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Activist urges city to release police video 


A video showing Rochester police officers' interaction with a citizen should be released to the public, a long-time police-reform activist said today.
click to enlarge The Rev. Stewart Lewis is a social justice activist. - PHOTO BY JACOB WALSH
  • PHOTO BY JACOB WALSH
  • The Rev. Stewart Lewis is a social justice activist.


The video was taken by a police body camera in early May, when two officers stopped and questioned Rochester resident Christopher Pate, who is African American, during a crime investigation. Pate says that even through he showed them identification proving he was not the man they were seeking, the officers tased and assaulted him. The officers charged him with disorderly conduct. He was treated for injuries at Rochester General Hospital.

The officers have been suspended without pay, and yesterday Mayor Lovely Warren and Police Chief Michael Ciminelli said they have asked District Attorney Sandra Doorley to review the officers' conduct. Ciminelli said he believes their actions "may very well rise to the level of criminal prosecution."

City officials said yesterday that the RPD will release the video "and all public documents related to the incident once it is legally appropriate to do so."

 At a press conference this morning, the Rev. Lewis Stewart, president of United Church Ministry, said he was pleased by Warren's and Ciminelli's tone and by the disciplinary actions taken against the police officers. While  Pate isn't the first person to accuse officers of misconduct, Stewart said his case is different because of the video footage, which makes it hard to dispute what happened.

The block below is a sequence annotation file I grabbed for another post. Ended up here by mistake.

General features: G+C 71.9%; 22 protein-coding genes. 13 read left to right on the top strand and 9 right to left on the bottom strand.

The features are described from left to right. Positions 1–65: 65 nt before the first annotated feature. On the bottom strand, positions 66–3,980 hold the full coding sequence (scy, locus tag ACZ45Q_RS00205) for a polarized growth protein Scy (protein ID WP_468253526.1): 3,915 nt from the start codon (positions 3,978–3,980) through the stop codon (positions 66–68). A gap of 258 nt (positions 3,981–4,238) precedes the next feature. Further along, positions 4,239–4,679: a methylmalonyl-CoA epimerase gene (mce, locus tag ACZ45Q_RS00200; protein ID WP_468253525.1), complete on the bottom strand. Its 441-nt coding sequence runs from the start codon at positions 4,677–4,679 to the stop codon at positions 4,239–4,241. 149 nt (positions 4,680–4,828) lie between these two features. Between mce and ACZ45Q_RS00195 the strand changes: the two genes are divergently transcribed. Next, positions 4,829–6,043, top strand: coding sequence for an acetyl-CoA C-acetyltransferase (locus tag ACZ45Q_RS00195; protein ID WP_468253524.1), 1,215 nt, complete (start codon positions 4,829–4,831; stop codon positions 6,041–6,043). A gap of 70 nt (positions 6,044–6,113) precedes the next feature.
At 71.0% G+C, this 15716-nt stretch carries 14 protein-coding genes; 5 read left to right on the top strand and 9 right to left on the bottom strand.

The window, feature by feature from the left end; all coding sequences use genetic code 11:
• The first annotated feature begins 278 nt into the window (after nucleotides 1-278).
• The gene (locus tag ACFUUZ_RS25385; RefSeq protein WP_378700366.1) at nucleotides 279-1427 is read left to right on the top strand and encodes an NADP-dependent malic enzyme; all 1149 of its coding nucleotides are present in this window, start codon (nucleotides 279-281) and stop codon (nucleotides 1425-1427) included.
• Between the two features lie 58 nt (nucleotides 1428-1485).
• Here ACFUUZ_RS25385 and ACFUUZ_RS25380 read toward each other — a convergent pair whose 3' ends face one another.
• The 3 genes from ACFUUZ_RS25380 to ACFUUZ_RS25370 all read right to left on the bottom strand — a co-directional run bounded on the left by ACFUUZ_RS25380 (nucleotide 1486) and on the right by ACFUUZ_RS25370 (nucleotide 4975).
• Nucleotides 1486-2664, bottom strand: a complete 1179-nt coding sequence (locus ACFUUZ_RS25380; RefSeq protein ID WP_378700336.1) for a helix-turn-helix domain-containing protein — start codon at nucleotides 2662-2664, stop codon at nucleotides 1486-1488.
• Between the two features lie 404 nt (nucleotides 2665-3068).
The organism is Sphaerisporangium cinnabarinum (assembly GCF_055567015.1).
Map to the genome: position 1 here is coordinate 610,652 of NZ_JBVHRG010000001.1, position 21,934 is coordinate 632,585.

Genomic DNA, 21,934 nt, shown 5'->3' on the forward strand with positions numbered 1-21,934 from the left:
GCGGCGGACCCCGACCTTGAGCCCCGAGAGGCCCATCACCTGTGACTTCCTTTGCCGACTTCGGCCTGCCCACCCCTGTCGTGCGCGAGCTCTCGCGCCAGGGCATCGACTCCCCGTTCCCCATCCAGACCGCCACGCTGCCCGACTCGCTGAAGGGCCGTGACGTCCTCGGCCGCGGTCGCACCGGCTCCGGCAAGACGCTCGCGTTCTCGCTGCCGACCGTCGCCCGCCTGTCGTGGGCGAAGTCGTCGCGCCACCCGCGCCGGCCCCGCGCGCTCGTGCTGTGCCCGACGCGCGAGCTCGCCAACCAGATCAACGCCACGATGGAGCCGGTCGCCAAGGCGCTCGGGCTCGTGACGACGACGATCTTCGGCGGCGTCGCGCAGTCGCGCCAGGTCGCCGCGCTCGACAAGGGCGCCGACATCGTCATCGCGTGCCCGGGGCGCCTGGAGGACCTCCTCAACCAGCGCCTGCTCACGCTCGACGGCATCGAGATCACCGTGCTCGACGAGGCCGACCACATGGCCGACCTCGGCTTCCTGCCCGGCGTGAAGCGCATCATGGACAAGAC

The video has been shown to City Council members, Stewart said, and it caused some of them to cry.
Stewart urged District Attorney Sandra Doorley, who is elected to her position, to avoid  political expediency with the Pate case. There is growing mistrust between people of color in the city and police officers, he said, and the Pate incident is "the tip of the iceberg." The Rochester community will be watching this case intently, he said.

"Police misconduct and excessive use of force and the violation of human and civil rights of people has been going on for decades in this city," Stewart said.  "No one, not even a police officer, is above the law." 

Pate's arrest and alleged beating requires a closer look at a police culture that is racist, misogynistic, and homophobic, Stewart said, and he questioned the training new officers receive and whether anything is done to weed out bad officers from the profession.

Christopher Pate was at the press conference, but his attorney advised him not to speak to media. His mother, Sandra Pate, said she no longer trusts police after seeing what happened to her son.

"It made me feel very, very broken," she said.

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